Action in the TeensPosted on Tuesday, August 16th, 2011 at 6:05pm.
|View down winding 18th St.|
Drink in the ocean views, hear the waves lapping at the shore, brace yourself against the cool summertime breezes.
All around you, find a mix of homes trying to maximize space and views, with a few very, very original cottages – early 1900s originals – barely hanging on, reminding you that Manhattan Beach was once a difficult beach frontier, before those $100 speculative plots ballooned in value to $2m, $3m or more.
These are the few prime walkstreets north of downtown, 16th-20th St., a little pocket with some of MB's choicest beach-close properties. (Note to sticklers: We'll count 20th St. in the "teens" for purposes of this writeup.)
As a bonus for an already valuable area, power poles recently came down, improving views for everyone. Here are some recent and noteworthy sales:
129 16th (4br/4ba, 4040 sq. ft.) brings you close down to the water; if you've sent the kids or guests down to the beach, you'll be able to pick them out on the sand below. That's the 100 block for you.
The home is 1991 original by a noted local architect, a modern design (for the era) that has been featured by past Snoops tours.
Though the home has some updates, it would be no surprise to see the new owners put some work into bringing the home current.
129 16th was offered for $3.850m this Spring, and closed at $3.550m in mid-June.
222 17th (5br/4ba, 4275 sq. ft.) is the most recent sale in the area, and it nearly sets a high-water mark with a close last month at $4.653m.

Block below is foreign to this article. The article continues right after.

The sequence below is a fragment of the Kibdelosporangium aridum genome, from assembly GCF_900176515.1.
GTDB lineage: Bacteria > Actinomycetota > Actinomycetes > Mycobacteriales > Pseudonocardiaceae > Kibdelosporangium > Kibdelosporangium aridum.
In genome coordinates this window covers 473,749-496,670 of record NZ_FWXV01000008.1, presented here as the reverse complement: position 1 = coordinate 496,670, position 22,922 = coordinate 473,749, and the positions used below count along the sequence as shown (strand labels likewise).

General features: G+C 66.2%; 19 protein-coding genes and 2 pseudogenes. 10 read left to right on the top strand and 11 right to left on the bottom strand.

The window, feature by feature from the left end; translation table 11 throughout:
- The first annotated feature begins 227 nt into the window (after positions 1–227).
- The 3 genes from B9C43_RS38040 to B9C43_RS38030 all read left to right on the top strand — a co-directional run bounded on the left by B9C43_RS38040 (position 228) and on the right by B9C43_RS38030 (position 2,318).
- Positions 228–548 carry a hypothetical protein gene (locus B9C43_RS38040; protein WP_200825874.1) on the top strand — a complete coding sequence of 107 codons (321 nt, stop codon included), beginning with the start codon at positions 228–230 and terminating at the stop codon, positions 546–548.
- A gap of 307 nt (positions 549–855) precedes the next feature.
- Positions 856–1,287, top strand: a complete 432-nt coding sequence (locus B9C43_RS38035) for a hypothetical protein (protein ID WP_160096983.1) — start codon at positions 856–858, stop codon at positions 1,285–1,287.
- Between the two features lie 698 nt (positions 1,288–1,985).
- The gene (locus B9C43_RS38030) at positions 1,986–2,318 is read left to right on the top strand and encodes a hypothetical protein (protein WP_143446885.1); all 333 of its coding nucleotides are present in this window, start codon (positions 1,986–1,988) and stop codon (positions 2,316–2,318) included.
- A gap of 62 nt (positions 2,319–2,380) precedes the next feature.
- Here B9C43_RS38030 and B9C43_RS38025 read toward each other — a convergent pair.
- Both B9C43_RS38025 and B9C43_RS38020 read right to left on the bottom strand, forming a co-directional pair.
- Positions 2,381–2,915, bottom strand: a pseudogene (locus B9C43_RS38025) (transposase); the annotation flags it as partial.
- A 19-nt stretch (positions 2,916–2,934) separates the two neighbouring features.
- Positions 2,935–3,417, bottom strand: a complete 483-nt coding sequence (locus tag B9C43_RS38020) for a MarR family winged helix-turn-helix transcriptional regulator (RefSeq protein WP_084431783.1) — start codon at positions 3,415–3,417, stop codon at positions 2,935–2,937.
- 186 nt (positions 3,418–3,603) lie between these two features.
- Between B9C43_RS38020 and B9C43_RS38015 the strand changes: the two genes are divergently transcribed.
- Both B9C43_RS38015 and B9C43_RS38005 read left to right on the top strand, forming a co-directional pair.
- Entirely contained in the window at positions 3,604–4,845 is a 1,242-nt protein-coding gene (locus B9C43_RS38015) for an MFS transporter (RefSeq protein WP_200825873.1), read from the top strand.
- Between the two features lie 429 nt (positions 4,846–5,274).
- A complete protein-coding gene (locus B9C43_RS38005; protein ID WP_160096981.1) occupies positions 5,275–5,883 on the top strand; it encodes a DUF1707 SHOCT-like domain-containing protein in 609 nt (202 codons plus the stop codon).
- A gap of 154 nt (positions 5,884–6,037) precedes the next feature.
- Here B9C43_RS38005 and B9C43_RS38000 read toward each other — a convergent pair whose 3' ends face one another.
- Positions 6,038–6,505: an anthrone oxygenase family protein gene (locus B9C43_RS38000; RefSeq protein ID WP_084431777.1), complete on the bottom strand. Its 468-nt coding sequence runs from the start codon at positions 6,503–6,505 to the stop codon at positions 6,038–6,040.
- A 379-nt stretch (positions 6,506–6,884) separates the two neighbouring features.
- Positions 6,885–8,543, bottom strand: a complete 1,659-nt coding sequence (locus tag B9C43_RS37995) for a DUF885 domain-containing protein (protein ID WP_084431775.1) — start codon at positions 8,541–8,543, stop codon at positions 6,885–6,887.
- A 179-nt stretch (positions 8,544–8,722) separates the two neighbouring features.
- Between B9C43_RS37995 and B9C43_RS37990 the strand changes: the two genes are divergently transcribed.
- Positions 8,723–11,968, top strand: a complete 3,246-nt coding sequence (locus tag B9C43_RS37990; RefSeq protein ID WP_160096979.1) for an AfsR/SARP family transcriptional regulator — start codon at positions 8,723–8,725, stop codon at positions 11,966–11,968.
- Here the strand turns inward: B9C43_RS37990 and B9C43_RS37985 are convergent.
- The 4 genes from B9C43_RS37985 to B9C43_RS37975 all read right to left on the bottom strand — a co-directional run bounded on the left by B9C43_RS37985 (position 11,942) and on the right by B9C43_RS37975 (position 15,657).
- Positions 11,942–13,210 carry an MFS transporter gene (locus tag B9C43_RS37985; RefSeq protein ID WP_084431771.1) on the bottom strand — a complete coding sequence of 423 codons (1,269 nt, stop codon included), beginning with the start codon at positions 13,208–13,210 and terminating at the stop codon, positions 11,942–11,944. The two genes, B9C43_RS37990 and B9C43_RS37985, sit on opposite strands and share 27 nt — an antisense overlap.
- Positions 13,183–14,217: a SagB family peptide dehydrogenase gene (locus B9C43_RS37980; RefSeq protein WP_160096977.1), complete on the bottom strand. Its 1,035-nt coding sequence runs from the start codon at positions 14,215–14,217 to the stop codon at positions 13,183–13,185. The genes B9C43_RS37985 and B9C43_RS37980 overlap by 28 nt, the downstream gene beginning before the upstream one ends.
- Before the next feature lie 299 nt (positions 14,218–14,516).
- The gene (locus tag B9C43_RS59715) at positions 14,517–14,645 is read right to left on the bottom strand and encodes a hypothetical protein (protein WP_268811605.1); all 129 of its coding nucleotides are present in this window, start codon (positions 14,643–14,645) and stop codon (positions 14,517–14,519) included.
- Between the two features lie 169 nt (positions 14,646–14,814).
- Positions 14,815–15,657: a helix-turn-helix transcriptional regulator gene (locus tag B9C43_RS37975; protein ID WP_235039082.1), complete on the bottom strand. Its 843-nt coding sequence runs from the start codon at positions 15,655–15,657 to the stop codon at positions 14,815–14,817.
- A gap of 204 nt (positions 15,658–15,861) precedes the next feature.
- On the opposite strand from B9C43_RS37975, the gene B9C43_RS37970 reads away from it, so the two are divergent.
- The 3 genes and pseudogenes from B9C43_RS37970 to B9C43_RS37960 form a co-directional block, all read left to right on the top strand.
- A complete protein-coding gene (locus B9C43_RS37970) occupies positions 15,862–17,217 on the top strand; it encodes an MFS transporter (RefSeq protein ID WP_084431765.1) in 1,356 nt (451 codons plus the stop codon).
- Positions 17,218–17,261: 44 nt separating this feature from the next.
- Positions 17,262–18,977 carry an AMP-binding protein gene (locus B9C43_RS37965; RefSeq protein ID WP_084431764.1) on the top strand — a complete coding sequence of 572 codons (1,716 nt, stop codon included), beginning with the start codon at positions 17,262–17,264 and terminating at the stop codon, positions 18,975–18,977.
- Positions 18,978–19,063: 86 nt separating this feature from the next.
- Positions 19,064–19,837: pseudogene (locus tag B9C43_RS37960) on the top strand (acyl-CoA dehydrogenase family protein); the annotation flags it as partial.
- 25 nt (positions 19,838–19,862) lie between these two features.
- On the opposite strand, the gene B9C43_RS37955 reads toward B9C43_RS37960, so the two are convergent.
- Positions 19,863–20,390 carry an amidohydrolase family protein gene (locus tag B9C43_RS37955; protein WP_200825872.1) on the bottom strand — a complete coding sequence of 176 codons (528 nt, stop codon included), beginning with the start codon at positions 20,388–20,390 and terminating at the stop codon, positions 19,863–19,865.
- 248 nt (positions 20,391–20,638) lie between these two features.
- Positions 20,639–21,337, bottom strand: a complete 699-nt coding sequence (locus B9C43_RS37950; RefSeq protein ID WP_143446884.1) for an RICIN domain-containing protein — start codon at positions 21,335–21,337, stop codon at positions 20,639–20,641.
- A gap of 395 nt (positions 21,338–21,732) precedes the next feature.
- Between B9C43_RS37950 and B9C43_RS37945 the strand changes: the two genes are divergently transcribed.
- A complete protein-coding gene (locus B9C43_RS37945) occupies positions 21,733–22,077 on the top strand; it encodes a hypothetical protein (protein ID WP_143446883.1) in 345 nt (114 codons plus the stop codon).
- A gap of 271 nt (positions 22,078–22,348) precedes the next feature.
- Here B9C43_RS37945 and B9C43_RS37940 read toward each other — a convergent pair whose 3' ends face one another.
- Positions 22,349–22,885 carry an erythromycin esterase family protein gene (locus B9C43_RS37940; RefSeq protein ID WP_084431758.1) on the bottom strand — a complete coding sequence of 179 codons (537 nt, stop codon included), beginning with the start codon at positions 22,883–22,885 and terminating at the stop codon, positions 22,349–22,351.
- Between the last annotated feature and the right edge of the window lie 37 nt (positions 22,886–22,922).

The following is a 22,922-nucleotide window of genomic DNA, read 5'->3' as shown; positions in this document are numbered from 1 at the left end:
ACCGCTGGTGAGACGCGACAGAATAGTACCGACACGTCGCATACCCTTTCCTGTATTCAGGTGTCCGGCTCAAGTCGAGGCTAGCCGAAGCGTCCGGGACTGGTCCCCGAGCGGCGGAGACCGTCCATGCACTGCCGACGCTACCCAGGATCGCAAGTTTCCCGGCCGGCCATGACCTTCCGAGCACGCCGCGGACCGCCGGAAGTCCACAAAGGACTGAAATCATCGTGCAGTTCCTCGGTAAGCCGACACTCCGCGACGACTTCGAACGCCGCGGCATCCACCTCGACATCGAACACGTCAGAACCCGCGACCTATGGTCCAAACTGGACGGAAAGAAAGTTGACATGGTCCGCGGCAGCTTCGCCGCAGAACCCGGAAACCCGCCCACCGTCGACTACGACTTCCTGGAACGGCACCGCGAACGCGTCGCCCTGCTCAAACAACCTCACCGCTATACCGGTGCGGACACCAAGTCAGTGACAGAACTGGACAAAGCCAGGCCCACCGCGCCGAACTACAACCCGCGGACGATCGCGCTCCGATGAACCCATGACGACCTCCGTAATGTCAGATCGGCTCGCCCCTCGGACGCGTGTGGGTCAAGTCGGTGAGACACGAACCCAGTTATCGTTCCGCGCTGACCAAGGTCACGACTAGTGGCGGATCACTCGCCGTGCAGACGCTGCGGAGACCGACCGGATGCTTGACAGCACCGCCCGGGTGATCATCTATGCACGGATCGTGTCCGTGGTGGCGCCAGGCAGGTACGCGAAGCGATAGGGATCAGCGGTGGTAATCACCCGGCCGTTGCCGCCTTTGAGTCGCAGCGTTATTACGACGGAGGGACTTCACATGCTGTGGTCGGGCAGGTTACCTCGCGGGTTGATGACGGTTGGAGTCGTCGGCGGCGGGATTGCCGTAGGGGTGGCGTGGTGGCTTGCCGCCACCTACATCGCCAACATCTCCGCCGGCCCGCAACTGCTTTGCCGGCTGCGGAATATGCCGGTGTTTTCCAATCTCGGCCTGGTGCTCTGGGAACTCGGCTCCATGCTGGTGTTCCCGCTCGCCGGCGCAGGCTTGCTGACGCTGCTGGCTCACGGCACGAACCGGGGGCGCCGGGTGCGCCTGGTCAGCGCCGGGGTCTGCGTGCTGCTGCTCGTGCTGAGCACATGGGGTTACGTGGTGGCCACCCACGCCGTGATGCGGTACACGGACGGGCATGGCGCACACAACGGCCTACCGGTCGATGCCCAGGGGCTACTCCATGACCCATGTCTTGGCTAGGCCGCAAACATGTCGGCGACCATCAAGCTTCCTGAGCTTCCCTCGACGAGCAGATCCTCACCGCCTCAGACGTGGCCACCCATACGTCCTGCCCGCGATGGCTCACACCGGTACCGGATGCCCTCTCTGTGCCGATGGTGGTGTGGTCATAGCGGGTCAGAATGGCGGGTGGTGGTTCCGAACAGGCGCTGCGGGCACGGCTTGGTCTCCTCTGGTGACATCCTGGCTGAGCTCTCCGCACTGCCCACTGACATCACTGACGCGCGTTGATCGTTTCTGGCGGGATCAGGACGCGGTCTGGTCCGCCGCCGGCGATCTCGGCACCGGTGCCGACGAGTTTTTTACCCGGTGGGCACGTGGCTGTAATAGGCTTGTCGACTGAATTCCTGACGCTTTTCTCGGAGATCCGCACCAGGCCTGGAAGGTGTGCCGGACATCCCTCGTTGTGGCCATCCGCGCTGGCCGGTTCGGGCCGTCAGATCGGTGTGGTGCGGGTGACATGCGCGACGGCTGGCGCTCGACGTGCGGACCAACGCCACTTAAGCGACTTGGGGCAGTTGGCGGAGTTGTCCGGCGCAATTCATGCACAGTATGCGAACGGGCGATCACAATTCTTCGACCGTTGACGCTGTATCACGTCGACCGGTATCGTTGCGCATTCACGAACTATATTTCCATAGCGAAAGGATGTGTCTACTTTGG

The home, while feeling utterly new and certainly in a future-forward 21st-century style, is actually a radical rebuild of a 90s-vintage duplex, not new construction.
The completed product shows the potential to keep the basic 4 walls of a dated property together and get yourself a terrific new home in the end. (A slideshow of the listing pics with music is online here.) Now, though we do (obviously) think this home was a big accomplishment, we must note that of the 5br listed, 2 on the first level were quite small, limiting the buyer pool and market value somewhat.
The folks who did the remodel bought this property at about the market peak in March 2007 for $3.7m before undertaking their massive project. They started the listing last Fall at $5.25m, but only came down to $5.1m in their public asking price. The sale at $4.65m is a further 9% off, and the shocker is that the sale probably doesn't pay for the work done or the carrying costs on the home.
204 16th (4br/5ba, 4300 sq. ft.) literally does set the high-water mark for recent, publicly reported sales in the teens, with a recent trade at $4.7m.
204 16th popped up ever-so-briefly in March and immediately had a buyer. The sale closed in May.
A developer grabbed the lot here in 2005 for $2.685m and unloaded it to the family who had the new home custom built for $2.9m in Feb. 2006.
132 20th (5br/5ba, 4000 sq. ft.) is another 100-block location to sell this year above $3.0m – not as high as 129 16th's $3.550m, but at $3.3m instead to reflect the home's complete need for a top-to-bottom re-do.